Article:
Las Vegas Sun

July 18, 2018

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Legal options limited for DACA participants without congressional action


L.E. Baskow

Community organizations, activists and representatives gather at the East Las Vegas Community Center to discuss what Trump’s DACA decision means for the 13,000 Nevada DACA recipients on Tuesday, September 5, 2017.

Trump's DACA Decision

Alicia Contreras and Erika Castro lead community organizations, activists and representatives at the East Las Vegas Community Center to discuss what Trump's DACA decision means for the 13,000 Nevada DACA recipients on Tuesday, September 5, 2017.  Contreras is with Mi Familia Vota and  Castro with PLAN. Launch slideshow »

Participants in the Deferred Action for Childhood Arrivals program have little or no options if Congress fails to act and provide a solution.

DACA was created as a temporary solution for immigrants who came to the United States as children and had no other options, said Laura Barrera of the Thomas & Mack Legal Clinic at the UNLV William S. Boyd School of Law. There are 13,000 participants in Nevada.

“The issue here is that there really aren’t other options for most people with DACA,” she said. “The reason DACA was made is because there is no existing manner for them to become permanent residents or citizens.”

While the DACA decision doesn’t directly affect her clients, who are mostly ages 13-16 and in different immigration situations than those covered by DACA, she said the legal clinic will still be taking steps to help.

“We’ll be doing more community events as needed and trying to offer more consultations and things like that and just support people in any way we can,” Barrera said.

Congress has six months to act before the Trump administration stops renewing permits under the program. These work permits are what allow DACA recipients to pay for school, including UNLV, Barrera said.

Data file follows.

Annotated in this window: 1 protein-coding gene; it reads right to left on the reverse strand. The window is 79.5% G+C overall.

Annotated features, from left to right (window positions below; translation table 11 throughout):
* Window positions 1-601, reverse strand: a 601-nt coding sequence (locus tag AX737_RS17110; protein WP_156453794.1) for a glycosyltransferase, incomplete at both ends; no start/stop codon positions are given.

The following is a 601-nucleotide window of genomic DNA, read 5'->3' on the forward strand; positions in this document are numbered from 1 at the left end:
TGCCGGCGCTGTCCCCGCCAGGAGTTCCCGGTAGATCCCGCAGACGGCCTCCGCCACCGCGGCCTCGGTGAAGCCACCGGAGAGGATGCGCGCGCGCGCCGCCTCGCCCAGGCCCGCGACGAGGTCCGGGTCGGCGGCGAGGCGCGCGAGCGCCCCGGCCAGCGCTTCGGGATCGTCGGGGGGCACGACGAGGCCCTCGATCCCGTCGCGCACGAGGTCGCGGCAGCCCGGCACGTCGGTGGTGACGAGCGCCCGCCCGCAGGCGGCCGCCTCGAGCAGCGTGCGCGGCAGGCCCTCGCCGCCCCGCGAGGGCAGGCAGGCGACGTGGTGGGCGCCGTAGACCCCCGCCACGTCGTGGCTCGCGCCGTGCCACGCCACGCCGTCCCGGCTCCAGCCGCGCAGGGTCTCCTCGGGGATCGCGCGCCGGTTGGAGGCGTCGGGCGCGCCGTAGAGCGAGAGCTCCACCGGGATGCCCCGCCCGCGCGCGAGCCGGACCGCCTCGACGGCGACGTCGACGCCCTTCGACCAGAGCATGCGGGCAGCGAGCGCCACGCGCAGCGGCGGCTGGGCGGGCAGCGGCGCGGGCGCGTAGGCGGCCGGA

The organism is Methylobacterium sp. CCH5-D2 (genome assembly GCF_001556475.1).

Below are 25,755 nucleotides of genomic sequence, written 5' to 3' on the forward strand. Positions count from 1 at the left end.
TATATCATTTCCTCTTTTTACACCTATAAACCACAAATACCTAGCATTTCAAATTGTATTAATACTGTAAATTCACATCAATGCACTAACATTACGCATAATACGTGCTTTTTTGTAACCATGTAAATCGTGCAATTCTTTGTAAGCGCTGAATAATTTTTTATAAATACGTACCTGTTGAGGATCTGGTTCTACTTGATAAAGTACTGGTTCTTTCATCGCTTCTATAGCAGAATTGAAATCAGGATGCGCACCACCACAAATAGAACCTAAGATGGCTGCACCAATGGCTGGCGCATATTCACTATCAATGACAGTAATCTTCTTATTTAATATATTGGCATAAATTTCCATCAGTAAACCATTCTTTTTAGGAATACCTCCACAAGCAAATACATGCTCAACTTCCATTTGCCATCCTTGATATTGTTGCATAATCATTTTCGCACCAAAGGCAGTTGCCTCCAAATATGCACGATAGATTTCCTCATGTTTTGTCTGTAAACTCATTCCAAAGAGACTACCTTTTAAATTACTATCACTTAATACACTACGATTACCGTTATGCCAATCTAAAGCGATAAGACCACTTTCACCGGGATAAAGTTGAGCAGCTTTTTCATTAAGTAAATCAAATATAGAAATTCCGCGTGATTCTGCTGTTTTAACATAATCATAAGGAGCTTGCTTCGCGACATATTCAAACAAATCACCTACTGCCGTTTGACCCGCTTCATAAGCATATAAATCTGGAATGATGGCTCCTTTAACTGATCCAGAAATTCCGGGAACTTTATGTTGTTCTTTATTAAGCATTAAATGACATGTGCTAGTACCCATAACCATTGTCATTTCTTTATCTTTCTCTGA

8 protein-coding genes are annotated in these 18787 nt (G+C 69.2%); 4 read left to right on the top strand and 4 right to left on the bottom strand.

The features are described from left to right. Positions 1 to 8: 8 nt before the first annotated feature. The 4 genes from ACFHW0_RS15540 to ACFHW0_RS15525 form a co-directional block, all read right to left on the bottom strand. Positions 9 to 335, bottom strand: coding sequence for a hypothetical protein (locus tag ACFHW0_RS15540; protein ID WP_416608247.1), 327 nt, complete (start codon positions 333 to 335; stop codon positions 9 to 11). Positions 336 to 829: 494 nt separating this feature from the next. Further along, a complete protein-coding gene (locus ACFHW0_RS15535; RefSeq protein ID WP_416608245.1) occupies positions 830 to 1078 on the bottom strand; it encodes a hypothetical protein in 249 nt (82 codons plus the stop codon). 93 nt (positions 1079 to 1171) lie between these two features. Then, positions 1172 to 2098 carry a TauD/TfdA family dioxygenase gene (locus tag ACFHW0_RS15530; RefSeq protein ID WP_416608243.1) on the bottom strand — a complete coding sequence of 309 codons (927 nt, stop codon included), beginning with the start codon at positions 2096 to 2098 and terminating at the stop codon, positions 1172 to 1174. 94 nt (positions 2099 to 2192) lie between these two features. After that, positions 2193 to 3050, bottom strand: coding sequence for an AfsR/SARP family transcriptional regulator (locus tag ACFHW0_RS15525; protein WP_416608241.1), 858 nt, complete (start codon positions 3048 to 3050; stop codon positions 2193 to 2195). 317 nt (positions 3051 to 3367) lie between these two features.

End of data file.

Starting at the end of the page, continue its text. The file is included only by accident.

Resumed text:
“Once their permits expire, they won’t be able to work and pay for their tuition anymore,” she said. “The reason DACA was made is because there aren’t other options. The thing that needs to happen here is for Congress to pass a more permanent solution for them. They didn’t choose this and then they grew up here, want to go to college and work.”

Marielena Hincapié, executive director of the National Immigration Law Center, said the organization will continue to the fight in court and in Congress.

“We all must act and call on Congress to swiftly enact a bipartisan solution and enact the bipartisan Dream Act,” Hincapié said on a press call on Tuesday.

Barrera said it’s important for people to realize that DACA participants didn’t have any other options. She said the program does not give people a legal status in the United States.

“There (are) a lot of misconceptions that maybe people didn’t want to become permanent residents or they aren’t taking advantage of possibilities they have, but it’s not true,” she said. “The reason DACA was created was not to be a permanent solution, but it was supposed to be a temporary solution for these young people who don’t have any other way to stay in the United States.”

Barrera said it’s always a good idea to meet with an attorney to determine whether a particular immigration situation qualifies for another option.

“The Dreamers as a group have bipartisan support right now,” she said. “I think there is some hope for legislation to be passed that will provide a more permanent solution.”